@erdferkelLocale: S. California
"Thinlight is the least durable foam I've seen. It would get shredded in moments."
Agreed, it also loses its cushioning almost immediately if you compress it. I had some strapped to the outside of my pack for one day and it now has permanent strap marks.
One warning, if your feet aren't already strong, a long trip will hurt. I did a 3 day, 30 mile in a pair of FF KSOs and my feet hurt a lot. By the third day it was tolerable, but not comfortable by any means. I also found myself looking at the ground constantly so I didn't step on even small rocks, which can be very painful.Sep 16, 2010 at 3:06 pm #1646250
@ktimmLocale: Colorado (SeekOutside)
These are pretty light 212gm
I've used them up to 20 miles in a day on rugged trails.Sep 16, 2010 at 3:35 pm #1646258
@nerdboy52Locale: "Alas, poor Yogi.I knew him well."
The KSO Treks have more than sufficient front and bottom protection for a long hike –in my case anyway — much more than the KSO's. They really don't need any more top protection than the KSO's have already, IMO.
Walk around the neighborhood in them for several miles before you go.
Every foot on the planet requires a slightly different shoe configuration, however. For me the Inov8's have shoeboxes that are too small. They pinch my toes viciously.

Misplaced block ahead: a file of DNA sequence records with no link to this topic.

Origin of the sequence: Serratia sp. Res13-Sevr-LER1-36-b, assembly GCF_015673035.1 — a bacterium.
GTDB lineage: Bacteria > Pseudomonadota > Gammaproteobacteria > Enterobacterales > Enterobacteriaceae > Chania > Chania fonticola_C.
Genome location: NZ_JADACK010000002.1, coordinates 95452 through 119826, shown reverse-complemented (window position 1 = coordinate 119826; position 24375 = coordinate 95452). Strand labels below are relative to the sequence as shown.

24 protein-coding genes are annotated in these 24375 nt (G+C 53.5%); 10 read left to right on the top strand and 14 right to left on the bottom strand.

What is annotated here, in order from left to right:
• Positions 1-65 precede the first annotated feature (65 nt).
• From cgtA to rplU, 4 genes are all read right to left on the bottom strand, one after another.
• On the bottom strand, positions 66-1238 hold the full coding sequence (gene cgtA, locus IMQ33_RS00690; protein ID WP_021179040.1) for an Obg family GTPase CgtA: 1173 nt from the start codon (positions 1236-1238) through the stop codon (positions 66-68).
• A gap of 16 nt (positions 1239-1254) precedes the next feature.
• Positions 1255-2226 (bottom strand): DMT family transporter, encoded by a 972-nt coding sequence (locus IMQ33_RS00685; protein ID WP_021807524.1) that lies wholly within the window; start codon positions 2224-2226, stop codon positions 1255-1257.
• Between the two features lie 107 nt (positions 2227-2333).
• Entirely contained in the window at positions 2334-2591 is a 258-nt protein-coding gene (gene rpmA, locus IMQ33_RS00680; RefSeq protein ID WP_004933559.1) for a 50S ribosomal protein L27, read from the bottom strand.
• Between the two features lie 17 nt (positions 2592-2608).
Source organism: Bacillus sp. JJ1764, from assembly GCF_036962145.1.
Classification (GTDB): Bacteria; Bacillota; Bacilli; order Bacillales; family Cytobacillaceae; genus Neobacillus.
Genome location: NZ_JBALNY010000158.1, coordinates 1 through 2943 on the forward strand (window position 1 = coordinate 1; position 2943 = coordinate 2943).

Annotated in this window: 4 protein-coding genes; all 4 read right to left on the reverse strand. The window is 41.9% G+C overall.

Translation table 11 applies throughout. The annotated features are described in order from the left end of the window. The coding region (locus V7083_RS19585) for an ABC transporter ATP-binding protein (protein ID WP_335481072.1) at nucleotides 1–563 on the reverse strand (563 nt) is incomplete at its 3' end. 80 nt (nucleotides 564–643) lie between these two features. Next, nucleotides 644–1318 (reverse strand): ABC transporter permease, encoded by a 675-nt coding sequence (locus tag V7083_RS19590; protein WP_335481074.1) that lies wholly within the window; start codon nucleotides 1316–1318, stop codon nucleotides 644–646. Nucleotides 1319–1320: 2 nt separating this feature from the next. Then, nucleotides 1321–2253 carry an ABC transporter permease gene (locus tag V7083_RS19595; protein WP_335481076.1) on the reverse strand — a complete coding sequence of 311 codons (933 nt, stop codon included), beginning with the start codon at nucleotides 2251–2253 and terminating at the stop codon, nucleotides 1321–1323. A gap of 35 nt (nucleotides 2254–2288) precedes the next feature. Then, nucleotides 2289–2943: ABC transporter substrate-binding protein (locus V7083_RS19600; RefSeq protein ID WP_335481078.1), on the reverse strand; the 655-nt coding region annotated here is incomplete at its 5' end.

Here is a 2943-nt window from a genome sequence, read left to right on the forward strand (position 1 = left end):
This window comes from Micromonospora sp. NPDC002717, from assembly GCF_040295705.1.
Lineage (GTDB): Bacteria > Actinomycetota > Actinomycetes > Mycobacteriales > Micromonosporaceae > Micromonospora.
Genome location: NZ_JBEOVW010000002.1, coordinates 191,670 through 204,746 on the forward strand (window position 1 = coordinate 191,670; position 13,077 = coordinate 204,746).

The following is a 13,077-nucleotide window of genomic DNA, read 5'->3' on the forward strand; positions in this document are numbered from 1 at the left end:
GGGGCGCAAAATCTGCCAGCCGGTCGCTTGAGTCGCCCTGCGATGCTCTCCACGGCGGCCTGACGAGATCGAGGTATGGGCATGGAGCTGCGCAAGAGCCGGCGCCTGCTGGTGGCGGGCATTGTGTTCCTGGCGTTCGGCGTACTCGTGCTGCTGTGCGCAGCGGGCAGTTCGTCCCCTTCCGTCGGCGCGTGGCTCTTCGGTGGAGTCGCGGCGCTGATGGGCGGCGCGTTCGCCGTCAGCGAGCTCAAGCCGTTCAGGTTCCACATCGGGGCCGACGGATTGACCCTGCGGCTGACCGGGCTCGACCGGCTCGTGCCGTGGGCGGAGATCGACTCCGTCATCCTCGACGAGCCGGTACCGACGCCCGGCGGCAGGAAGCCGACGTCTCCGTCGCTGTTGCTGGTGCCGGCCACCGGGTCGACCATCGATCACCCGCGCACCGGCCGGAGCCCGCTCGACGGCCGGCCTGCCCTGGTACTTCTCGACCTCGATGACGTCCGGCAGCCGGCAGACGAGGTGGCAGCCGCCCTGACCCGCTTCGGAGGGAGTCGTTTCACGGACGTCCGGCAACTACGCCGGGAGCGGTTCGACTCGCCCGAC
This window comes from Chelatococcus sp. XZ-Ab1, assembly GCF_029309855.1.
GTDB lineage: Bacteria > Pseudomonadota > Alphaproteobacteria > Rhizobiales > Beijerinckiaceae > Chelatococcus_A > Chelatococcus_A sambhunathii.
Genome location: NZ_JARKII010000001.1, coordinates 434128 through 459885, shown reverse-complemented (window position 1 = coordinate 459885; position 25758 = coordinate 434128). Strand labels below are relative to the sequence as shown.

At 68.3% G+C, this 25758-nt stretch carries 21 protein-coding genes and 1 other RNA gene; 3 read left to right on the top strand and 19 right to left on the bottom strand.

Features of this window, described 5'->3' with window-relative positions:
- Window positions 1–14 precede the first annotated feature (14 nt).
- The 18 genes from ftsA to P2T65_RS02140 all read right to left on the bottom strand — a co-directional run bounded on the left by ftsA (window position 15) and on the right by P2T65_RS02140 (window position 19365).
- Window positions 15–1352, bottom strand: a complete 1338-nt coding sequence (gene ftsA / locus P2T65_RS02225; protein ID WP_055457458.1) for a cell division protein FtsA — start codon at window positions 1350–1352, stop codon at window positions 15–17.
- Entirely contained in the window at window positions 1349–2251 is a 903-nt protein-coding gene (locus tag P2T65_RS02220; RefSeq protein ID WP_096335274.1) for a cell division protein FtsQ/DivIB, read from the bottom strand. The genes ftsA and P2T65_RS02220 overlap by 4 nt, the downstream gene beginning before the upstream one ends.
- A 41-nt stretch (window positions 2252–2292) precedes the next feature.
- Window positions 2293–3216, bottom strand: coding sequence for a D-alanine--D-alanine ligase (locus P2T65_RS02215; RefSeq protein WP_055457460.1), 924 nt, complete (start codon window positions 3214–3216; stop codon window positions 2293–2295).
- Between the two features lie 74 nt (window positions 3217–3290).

I have never had a bit of trouble with the VFF's, however — certainly none of the ones described here. In fact, the VFF's solved all of my foot-related problems on the trail. I haven't even had a hot spot since I first put them on. I'd wear them to teach classes if I thought my students wouldn't laugh me right out of the classroom.
StargazerSep 16, 2010 at 3:42 pm #1646261
Is this a joke? All of that defeats the whole purpose of wearing a minimalist shoe…Sep 16, 2010 at 5:41 pm #1646292
@litebriteLocale: Canadian Rockies
I agree, this makes no sense to me at all.
This is like buying a superlight, frameless pack and then adding a frame and bulky hip belt.
You'd be much better off buying a product that is designed for what you need them to do. The Inov8's are a good example.Sep 16, 2010 at 5:45 pm #1646296
@litebriteLocale: Canadian Rockies
In fact, you can go even lighter if you don't care about waterproofness:
8.7 oz each, these are as light as it gets for a mid.Sep 16, 2010 at 5:45 pm #1646297
@eugeneiusLocale: Nuevo Mexico
No comment.Sep 20, 2010 at 11:48 am #1647242
@sbhikesLocale: Santa Barbara (Name: Diane)
I think your idea will actually weaken the shoes.
If you really want to try this (and why not? Trying things is fun), I suggest you buy materials from a cobbler supply. You could get some soling sheets or boot soles. Or else, consider purchasing some cheap flip-flops and using the soles. Perhaps if you can find some very thin ones you could cut them to fit your VFFs.
For glue, you should use Barge cement. It is what cobblers use. It holds very well.
I'm not certain why you'd need ankle support so much as maybe protection from abrasion. Consider just wearing gaiters or long pants instead of affixing some kind of brace.
Good luck on your project.Sep 20, 2010 at 11:55 am #1647244
@simauliusLocale: Bohemian Alps
Injinji socks and gaiters.
I don't think that you would gain from anything else.